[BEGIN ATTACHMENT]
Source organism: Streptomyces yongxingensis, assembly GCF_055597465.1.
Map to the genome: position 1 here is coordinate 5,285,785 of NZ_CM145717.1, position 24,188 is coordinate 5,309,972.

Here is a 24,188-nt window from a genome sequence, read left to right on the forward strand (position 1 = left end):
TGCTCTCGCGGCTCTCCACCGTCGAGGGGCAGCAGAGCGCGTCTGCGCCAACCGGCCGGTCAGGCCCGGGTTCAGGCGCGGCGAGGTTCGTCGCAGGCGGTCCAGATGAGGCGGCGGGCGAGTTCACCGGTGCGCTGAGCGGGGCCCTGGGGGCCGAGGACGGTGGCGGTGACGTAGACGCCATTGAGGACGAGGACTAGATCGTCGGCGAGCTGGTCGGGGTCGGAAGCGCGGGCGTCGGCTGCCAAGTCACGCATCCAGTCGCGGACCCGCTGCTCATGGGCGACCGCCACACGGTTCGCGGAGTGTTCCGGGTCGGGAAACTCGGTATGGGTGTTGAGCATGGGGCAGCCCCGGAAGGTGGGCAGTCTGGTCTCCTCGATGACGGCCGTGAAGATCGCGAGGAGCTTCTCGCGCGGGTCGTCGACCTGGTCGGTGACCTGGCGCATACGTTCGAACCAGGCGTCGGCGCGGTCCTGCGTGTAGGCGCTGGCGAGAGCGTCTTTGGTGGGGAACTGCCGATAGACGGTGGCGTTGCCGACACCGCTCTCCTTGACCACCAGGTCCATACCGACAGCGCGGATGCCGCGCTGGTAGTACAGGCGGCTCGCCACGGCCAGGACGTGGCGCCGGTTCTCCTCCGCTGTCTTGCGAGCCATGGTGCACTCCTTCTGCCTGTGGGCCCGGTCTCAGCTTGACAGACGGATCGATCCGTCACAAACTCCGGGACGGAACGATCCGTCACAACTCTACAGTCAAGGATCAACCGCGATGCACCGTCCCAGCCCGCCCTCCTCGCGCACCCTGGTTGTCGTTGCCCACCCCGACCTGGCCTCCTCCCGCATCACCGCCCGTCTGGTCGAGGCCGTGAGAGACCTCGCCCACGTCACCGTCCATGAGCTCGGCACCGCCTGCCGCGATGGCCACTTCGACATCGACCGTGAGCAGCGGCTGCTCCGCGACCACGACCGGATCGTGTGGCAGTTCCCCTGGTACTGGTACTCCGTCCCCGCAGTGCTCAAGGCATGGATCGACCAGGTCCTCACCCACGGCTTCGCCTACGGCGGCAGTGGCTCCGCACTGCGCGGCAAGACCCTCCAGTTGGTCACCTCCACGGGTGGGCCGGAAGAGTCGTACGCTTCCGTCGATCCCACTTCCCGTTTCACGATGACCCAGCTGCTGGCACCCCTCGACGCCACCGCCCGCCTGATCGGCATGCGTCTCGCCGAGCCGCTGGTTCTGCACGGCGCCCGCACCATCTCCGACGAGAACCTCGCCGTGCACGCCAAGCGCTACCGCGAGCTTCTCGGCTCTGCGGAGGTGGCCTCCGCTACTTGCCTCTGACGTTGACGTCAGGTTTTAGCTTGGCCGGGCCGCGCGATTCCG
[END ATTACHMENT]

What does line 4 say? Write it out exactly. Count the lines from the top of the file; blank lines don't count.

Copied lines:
TGCTCTCGCGGCTCTCCACCGTCGAGGGGCAGCAGAGCGCGTCTGCGCCAACCGGCCGGTCAGGCCCGGGTTCAGGCGCGGCGAGGTTCGTCGCAGGCGGTCCAGATGAGGCGGCGGGCGAGTTCACCGGTGCGCTGAGCGGGGCCCTGGGGGCCGAGGACGGTGGCGGTGACGTAGACGCCATTGAGGACGAGGACTAGATCGTCGGCGAGCTGGTCGGGGTCGGAAGCGCGGGCGTCGGCTGCCAAGTCACGCATCCAGTCGCGGACCCGCTGCTCATGGGCGACCGCCACACGGTTCGCGGAGTGTTCCGGGTCGGGAAACTCGGTATGGGTGTTGAGCATGGGGCAGCCCCGGAAGGTGGGCAGTCTGGTCTCCTCGATGACGGCCGTGAAGATCGCGAGGAGCTTCTCGCGCGGGTCGTCGACCTGGTCGGTGACCTGGCGCATACGTTCGAACCAGGCGTCGGCGCGGTCCTGCGTGTAGGCGCTGGCGAGAGCGTCTTTGGTGGGGAACTGCCGATAGACGGTGGCGTTGCCGACACCGCTCTCCTTGACCACCAGGTCCATACCGACAGCGCGGATGCCGCGCTGGTAGTACAGGCGGCTCGCCACGGCCAGGACGTGGCGCCGGTTCTCCTCCGCTGTCTTGCGAGCCATGGTGCACTCCTTCTGCCTGTGGGCCCGGTCTCAGCTTGACAGACGGATCGATCCGTCACAAACTCCGGGACGGAACGATCCGTCACAACTCTACAGTCAAGGATCAACCGCGATGCACCGTCCCAGCCCGCCCTCCTCGCGCACCCTGGTTGTCGTTGCCCACCCCGACCTGGCCTCCTCCCGCATCACCGCCCGTCTGGTCGAGGCCGTGAGAGACCTCGCCCACGTCACCGTCCATGAGCTCGGCACCGCCTGCCGCGATGGCCACTTCGACATCGACCGTGAGCAGCGGCTGCTCCGCGACCACGACCGGATCGTGTGGCAGTTCCCCTGGTACTGGTACTCCGTCCCCGCAGTGCTCAAGGCATGGATCGACCAGGTCCTCACCCACGGCTTCGCCTACGGCGGCAGTGGCTCCGCACTGCGCGGCAAGACCCTCCAGTTGGTCACCTCCACGGGTGGGCCGGAAGAGTCGTACGCTTCCGTCGATCCCACTTCCCGTTTCACGATGACCCAGCTGCTGGCACCCCTCGACGCCACCGCCCGCCTGATCGGCATGCGTCTCGCCGAGCCGCTGGTTCTGCACGGCGCCCGCACCATCTCCGACGAGAACCTCGCCGTGCACGCCAAGCGCTACCGCGAGCTTCTCGGCTCTGCGGAGGTGGCCTCCGCTACTTGCCTCTGACGTTGACGTCAGGTTTTAGCTTGGCCGGGCCGCGCGATTCCG